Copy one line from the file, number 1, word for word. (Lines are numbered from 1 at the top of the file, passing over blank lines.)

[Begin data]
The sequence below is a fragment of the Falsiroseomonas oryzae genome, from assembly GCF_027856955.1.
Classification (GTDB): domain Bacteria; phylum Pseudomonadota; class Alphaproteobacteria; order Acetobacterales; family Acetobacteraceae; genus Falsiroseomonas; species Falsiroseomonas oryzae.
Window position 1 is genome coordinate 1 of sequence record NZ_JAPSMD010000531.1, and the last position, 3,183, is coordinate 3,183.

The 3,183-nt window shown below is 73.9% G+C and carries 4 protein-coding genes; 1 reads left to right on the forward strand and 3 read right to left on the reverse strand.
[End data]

The sequence below is a fragment of the Falsiroseomonas oryzae genome, from assembly GCF_027856955.1.